U.S. Federal Reserve Chairman Jerome Powell
ERIC BARADAT / AFP via Getty Images

Inflation isn’t quite dead yet, but Federal Reserve officials are increasingly confident they can begin cutting rates soon, Federal Reserve Chair Jerome Powell told CBS News’ 60 Minutes on Sunday.

During the wide-ranging interview with the national news show, Powell said officials are more confident that rate cuts will be needed in 2024, but there are risks of acting too soon. It's not likely that the Open Markets Committee will have seen enough progress on inflation in time for its next interest rate decision on March 20, he said.

While “almost all” of the 19 Federal Open Market Committee members believe rate cuts are coming, officials still want to see more progress in the economic data. 

“We just want to see more good data along those lines, it doesn’t need to be better or even as good, it just needs to be good,” he said.

The Fed doesn’t always get the timing right, Powell said, acknowledging it should have acted sooner in 2021 when inflation first began spiking. Indeed, timing has been important for the Fed. A recession ensued eight of the last nine times the Fed raised rates. Only once, in 1994, did the Fed pull off the allusive soft landing.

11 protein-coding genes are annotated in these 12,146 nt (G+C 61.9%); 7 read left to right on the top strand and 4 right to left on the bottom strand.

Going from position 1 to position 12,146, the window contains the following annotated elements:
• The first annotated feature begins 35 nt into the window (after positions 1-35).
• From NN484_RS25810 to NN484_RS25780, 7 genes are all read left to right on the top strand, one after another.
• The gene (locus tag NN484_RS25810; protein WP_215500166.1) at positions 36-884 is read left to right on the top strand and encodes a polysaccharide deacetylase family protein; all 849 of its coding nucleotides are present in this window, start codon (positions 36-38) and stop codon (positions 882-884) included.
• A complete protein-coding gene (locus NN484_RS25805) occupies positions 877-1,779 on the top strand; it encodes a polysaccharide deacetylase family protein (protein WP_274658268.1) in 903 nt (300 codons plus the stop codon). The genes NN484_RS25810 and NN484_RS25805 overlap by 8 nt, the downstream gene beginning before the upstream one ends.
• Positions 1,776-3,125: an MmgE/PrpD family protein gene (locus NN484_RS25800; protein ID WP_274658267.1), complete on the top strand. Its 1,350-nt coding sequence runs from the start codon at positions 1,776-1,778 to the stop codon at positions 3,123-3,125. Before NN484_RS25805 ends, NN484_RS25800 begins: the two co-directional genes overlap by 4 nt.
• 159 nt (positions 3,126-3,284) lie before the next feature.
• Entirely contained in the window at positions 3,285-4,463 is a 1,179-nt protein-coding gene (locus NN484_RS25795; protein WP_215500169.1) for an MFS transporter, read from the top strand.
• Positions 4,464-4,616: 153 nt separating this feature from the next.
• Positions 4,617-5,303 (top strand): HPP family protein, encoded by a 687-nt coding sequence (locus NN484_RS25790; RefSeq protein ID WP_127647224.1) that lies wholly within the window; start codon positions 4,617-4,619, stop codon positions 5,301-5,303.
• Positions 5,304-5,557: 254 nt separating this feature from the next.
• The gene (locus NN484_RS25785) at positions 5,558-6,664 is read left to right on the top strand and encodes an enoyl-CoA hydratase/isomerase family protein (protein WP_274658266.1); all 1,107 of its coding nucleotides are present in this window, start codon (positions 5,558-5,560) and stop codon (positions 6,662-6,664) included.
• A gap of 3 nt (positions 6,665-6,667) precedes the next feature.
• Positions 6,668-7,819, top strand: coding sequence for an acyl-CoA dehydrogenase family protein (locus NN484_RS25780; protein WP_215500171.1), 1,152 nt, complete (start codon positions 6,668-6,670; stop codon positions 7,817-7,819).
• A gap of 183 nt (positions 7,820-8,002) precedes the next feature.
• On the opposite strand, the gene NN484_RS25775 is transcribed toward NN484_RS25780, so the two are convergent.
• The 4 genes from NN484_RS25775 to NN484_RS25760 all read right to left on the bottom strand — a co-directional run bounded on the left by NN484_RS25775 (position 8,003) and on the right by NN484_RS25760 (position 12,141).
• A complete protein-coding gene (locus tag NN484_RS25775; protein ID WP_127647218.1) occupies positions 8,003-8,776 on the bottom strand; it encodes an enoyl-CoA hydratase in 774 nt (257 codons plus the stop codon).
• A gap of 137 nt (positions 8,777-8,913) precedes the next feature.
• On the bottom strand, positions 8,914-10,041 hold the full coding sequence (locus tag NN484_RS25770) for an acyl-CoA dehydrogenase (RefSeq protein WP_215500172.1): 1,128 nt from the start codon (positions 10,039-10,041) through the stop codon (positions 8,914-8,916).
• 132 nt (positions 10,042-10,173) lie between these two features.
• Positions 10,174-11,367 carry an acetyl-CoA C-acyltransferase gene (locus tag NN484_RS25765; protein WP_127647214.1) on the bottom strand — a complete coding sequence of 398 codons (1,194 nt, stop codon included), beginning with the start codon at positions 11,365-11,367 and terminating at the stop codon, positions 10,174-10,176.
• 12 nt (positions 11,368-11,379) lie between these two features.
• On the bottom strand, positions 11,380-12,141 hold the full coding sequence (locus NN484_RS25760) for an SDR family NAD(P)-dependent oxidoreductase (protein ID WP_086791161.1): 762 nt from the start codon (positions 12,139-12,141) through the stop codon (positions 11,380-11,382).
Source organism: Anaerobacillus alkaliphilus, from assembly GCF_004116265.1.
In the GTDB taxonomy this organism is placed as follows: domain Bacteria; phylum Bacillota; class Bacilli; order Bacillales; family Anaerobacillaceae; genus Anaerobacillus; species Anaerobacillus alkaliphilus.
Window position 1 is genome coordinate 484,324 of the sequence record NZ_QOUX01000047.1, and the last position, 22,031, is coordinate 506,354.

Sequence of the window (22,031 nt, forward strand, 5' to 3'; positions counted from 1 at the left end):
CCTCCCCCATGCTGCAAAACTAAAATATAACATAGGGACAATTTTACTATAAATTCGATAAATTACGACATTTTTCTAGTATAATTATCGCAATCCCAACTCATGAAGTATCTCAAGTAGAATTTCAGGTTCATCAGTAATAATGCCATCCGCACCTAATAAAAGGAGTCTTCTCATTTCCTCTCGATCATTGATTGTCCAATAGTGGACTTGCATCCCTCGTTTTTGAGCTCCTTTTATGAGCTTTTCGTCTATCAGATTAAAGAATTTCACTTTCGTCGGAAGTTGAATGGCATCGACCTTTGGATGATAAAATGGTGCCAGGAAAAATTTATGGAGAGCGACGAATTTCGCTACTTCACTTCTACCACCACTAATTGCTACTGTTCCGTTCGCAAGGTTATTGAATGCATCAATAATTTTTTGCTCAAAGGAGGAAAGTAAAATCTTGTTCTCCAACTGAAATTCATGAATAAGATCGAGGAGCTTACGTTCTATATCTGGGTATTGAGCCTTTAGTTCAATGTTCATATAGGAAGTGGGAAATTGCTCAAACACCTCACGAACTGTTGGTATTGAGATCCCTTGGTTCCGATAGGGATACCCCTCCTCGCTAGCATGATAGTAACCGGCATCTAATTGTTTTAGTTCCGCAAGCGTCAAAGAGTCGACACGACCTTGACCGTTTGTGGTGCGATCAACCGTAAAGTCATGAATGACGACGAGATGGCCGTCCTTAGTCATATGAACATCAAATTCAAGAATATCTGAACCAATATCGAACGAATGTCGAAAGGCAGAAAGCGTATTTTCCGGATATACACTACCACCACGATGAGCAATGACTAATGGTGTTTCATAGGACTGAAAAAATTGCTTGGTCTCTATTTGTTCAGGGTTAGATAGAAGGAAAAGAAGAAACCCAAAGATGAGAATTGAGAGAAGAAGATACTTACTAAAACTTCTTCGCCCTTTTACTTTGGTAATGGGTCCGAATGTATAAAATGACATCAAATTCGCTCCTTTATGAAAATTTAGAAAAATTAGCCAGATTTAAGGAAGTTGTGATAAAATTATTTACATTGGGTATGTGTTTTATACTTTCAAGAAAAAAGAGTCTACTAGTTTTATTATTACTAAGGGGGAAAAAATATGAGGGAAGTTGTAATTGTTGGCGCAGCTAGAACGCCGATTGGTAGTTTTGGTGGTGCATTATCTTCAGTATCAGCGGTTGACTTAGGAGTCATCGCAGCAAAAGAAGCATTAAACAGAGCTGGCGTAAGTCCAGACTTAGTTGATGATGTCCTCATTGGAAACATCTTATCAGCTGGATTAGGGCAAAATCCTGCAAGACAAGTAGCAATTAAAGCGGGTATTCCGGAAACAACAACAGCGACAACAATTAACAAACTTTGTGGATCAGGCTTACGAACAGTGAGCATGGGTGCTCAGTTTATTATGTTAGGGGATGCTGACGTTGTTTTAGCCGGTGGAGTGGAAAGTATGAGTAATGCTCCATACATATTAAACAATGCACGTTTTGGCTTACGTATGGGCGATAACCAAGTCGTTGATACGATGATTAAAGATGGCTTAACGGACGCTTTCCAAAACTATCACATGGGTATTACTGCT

Thanks to a strong economy, the Fed has the time to consider when to cut rates, Powell said, warning that moving too soon could lead to inflation settling in at a higher target rate. Powell said keeping inflation at their 2% target will enable the Federal Reserve to help the economy with rate cuts during future slowdowns. 

One reason the U.S. economy has exhibited such strength is through its position as a world leader in finance, defense and other key areas, Powell said. But he also added that the spiraling national debt could impact the U.S. economy over the long run. 

-Terry Lane

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Fed Chairman Jerome Powell.
Federal Reserve Chairman Jerome Powell speaks at an event in Atlanta, Georgia on Dec. 1, 2023. Alyssa Pointer / Bloomberg / Getty Images